We are organizing DEF2013 with other junior and former military officers from across the services because we have seen the utility of innovation at the unit level and its outsized impact on our organization as a whole. Results such as FETs and the Harvest HAWK must become more of a standard than an exception. We are not seeking to disrupt the military, but rather trying to figure out how we can foster best practices, like the lean startup methodology, from the civilian sector to our military units. This is particularly critical as we shift away from twelve years of sustained combat operations into a peacetime setting with significant budget cuts and manpower drawdowns.  As Winston Churchill is alleged to have said, “Gentlemen we have run out of money; now we have to think.

The weapons station on a KC-130J configured as a Harvest HAWK

As is tradition, the Marine Corps will likely be hit hardest by these cuts, and more agile thinking will be needed from the service that already does more with less. Lessons learned and ideas from the private sector and in academia have been used extensively throughout the military, to include the creation of the Counterinsurgency Manual. We believe that there is also opportunity to also bring in thoughts on innovation, and are creating a community to not only share ideas, but to ensure that we are applying those ideas in real time.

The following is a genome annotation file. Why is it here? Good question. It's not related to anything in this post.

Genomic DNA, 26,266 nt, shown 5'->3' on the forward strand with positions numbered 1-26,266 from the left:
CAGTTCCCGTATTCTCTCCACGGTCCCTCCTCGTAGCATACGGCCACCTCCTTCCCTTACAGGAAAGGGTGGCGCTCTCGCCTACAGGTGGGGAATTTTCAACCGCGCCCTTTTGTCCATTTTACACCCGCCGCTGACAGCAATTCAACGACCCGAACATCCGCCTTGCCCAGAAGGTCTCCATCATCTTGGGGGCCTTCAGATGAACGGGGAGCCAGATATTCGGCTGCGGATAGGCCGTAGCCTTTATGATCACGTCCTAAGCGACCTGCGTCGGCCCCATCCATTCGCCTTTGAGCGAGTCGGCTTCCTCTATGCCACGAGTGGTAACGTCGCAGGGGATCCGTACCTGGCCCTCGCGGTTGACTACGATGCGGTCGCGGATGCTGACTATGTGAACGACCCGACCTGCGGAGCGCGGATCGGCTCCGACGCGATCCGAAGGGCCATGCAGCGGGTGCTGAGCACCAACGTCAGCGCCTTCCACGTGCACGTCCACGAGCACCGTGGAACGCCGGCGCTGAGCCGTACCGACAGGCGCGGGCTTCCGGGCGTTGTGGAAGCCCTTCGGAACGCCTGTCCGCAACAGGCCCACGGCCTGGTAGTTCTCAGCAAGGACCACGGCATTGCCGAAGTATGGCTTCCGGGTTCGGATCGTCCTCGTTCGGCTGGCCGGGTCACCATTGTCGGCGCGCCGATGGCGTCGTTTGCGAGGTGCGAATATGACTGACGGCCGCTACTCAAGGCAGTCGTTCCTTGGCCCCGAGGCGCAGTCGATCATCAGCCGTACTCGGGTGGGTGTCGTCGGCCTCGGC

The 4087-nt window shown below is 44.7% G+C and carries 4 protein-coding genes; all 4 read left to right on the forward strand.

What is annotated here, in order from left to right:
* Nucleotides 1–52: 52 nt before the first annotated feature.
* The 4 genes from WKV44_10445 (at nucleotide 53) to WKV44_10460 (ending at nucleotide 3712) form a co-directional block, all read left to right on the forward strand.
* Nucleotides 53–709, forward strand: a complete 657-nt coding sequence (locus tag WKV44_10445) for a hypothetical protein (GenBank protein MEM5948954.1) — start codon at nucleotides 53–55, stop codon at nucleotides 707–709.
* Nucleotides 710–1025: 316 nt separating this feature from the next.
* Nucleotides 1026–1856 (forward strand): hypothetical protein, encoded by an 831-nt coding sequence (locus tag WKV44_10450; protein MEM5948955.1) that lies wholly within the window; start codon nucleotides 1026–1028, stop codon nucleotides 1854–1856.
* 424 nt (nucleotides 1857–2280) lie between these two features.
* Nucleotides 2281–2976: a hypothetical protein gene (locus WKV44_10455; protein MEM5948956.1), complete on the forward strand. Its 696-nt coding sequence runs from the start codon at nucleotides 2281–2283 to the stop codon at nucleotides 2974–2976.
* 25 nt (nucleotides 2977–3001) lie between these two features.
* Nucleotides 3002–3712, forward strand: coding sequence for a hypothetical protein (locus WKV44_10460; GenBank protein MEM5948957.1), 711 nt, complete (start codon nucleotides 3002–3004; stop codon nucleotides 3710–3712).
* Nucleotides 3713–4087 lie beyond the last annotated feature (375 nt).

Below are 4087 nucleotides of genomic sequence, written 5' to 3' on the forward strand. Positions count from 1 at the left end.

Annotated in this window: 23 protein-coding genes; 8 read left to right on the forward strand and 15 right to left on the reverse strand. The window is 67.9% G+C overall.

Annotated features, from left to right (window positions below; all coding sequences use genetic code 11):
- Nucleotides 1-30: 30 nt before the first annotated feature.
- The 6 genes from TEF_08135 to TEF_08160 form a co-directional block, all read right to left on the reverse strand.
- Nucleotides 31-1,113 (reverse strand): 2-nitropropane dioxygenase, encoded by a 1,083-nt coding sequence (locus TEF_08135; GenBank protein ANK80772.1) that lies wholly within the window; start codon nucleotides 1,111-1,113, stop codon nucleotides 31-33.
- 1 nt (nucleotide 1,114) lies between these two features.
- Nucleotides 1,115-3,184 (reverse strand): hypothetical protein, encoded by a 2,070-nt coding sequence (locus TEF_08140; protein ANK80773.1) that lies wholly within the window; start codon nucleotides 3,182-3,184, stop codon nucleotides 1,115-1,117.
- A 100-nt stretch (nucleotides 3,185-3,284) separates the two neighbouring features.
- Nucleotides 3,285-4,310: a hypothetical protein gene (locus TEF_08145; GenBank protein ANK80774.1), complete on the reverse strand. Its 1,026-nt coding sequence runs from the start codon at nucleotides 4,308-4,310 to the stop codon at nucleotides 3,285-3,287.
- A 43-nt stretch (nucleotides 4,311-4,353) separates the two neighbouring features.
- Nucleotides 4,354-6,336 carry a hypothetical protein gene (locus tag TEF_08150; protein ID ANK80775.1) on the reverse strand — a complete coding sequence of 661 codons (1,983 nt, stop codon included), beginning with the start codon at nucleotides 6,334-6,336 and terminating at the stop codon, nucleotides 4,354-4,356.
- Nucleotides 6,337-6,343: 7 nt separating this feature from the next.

So come join us from October 12-14th in Chicago to accelerate your ideas or learn how to accelerate them in the future.  Leaders who have already committed to supporting DEF include Brigadier General William Mullen, Kevin Willer, former CEO of the startup incubator 1871, and Chicago Booth Professor of Entrepreneurship Waverly Deutsch.  If you are interested in taking part in the discussion, we are already generating topics for our innovation sessions and discussing important ideas for entrepreneurship in the military on our forum at .